Minnesota Rep. Michele Bachmann signs autographs at the Pizza Ranch in Indianola, Iowa, on Wednesday. The restaurant was largely empty aside from a few local Iowans, media and Bachmann staff.
Minnesota Rep. Michele Bachmann signs autographs at the Pizza Ranch in Indianola, Iowa, on Wednesday. The restaurant was largely empty aside from a few local Iowans, media and Bachmann staff. Becky Lettenberger//NPR
There will be winners next Tuesday in Iowa and there will be losers.
Although many prospective Iowa Republican presidential caucus-goers have yet to decide who they will vote for Jan. 3, it's increasingly clear who among the six GOP candidates competing here (former Utah Gov. Jon Huntsman skipped the Hawkeye State contest) will likely leave without a coveted win, place or show "ticket" out.
Texas Gov. Rick Perry speaks at the Sports Page Grill in Indianola, Iowa, on Wednesday. Republican presidential candidates are making a last push in Iowa ahead of the Jan.3 caucus vote.
Texas Gov. Rick Perry speaks at the Sports Page Grill in Indianola, Iowa, on Wednesday. Republican presidential candidates are making a last push in Iowa ahead of the Jan.3 caucus vote. Becky Lettenberger/NPR
We wanted to see what the potential last days of campaigning look like for candidates who, barring some dramatic event, are unlikely to finish in the top three in Iowa.
So NPR photographer Becky Lettenberger and I headed to the small central Iowa city of Indianola on Wednesday afternoon to check out events for two once high-flying candidates: Texas Gov. Rick Perry, who led in early polls here before he officially entered the race, and Minnesota Rep. Michele Bachmann, who won the state party's August straw poll.
Perry drew a good crowd at his "shake 'n' howdy" event at the Sports Page Grill, and Bachmann's people told us she has been attracting more people at stops during her 99-county bus tour than the dozen or so who showed up at the Pizza Ranch restaurant.
But we came away with some images and thoughts about what a likely-to-fail campaign looks like.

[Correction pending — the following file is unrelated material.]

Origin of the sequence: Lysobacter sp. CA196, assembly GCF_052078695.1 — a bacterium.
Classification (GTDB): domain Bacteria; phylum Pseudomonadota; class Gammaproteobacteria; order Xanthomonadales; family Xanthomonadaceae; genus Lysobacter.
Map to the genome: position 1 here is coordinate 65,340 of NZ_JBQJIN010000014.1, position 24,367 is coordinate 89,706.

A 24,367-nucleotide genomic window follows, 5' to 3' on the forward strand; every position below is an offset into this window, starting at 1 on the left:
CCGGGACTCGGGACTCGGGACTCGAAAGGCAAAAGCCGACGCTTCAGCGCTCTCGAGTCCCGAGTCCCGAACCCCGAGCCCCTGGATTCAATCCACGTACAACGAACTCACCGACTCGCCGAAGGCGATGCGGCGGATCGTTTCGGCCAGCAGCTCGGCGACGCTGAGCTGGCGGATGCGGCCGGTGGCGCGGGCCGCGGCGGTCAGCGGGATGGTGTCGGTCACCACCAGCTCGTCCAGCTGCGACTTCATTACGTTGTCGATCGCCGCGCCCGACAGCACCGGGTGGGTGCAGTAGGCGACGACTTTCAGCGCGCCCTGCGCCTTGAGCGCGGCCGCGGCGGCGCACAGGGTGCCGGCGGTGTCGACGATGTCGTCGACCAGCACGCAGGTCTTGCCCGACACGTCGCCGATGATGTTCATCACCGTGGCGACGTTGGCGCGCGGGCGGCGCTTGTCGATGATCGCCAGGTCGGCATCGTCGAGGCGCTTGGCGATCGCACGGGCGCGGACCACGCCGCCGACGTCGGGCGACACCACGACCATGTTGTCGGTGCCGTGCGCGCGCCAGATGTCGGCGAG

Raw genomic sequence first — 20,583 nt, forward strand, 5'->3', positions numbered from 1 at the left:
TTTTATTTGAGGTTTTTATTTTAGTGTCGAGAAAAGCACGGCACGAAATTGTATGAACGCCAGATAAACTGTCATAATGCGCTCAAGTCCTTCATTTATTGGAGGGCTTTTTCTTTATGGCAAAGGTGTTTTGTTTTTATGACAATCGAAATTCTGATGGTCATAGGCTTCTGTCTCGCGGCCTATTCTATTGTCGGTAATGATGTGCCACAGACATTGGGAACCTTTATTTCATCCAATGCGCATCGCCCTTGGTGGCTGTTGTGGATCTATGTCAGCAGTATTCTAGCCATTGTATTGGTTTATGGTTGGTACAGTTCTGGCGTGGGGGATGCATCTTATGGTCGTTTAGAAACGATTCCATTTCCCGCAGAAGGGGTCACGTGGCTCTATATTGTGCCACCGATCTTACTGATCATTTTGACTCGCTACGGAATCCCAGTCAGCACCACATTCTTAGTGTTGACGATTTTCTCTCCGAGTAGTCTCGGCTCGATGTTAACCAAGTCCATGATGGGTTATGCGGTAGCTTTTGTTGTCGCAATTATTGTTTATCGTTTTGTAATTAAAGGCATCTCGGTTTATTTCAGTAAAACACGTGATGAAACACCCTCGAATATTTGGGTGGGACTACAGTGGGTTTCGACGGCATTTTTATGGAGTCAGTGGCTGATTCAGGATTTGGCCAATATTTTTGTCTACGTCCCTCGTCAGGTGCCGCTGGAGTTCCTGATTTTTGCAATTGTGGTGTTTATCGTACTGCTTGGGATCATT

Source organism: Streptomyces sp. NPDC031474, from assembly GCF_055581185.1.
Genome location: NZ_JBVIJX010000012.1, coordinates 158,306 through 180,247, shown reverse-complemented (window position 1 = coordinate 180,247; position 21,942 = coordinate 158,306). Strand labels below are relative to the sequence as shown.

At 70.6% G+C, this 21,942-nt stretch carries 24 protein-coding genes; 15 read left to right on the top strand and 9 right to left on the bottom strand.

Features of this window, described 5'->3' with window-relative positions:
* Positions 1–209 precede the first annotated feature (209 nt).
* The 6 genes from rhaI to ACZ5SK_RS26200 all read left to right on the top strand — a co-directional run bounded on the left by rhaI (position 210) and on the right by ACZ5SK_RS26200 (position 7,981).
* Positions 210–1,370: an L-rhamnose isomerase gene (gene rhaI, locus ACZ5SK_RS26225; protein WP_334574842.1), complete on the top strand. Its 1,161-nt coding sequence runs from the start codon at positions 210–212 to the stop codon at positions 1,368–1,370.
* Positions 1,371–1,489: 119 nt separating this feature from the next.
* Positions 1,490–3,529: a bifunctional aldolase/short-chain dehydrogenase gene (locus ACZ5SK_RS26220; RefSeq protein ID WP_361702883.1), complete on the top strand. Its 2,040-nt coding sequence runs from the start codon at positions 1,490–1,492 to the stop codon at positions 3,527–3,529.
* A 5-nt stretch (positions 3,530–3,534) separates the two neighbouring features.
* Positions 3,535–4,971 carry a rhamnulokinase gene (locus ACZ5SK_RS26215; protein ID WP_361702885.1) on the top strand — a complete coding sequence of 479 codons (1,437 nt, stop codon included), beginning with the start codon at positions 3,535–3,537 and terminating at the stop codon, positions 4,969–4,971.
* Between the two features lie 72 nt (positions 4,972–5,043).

1. Controversial Arizona Sheriff Joe Arpaio is your ambassador (Perry). Arpaio and his tough-on-illegal-immigrants stance may be popular with some, but a recent Justice Department report concluded that the Maricopa County sheriff engaged in illegal and unconstitutional acts targeting Latinos. Oh, and he called Iowans "Buckeyes" during an earlier event in Des Moines.
2. You pause for natural applause lines and are greeted by deafening silence (Perry). One example: the governor, with Arpaio looking on approvingly, said that within a year of winning the White House, he will guarantee that the U.S.-Mexico border "will be secure." Crickets. His one applause line? Making Congress part-time.
3. You assert that, as president, you would never file a lawsuit to undo actions a state has taken, and that tort reform should be a priority (Perry). But walk the walk? Perry just 24 hours earlier had sued Virginia's elections board and the state's Republican Party, after he failed to meet its requirements to get on the state's Super Tuesday primary ballot.
4. When your state chair resigns publicly at a rival's event and endorses the rival six days before caucuses (Bachmann).
5. When the friends and family exiting your campaign bus exceed the number of people at your event (Bachmann). The number of press traveling with her has also dwindled to three or four.
6. When there are empty tables inside, plenty of parking spots outside and a stack of free yard signs remains largely untouched (Bachmann).
7. When media people like Becky and me are following you for "Is this the end?" stories (Perry and Bachmann).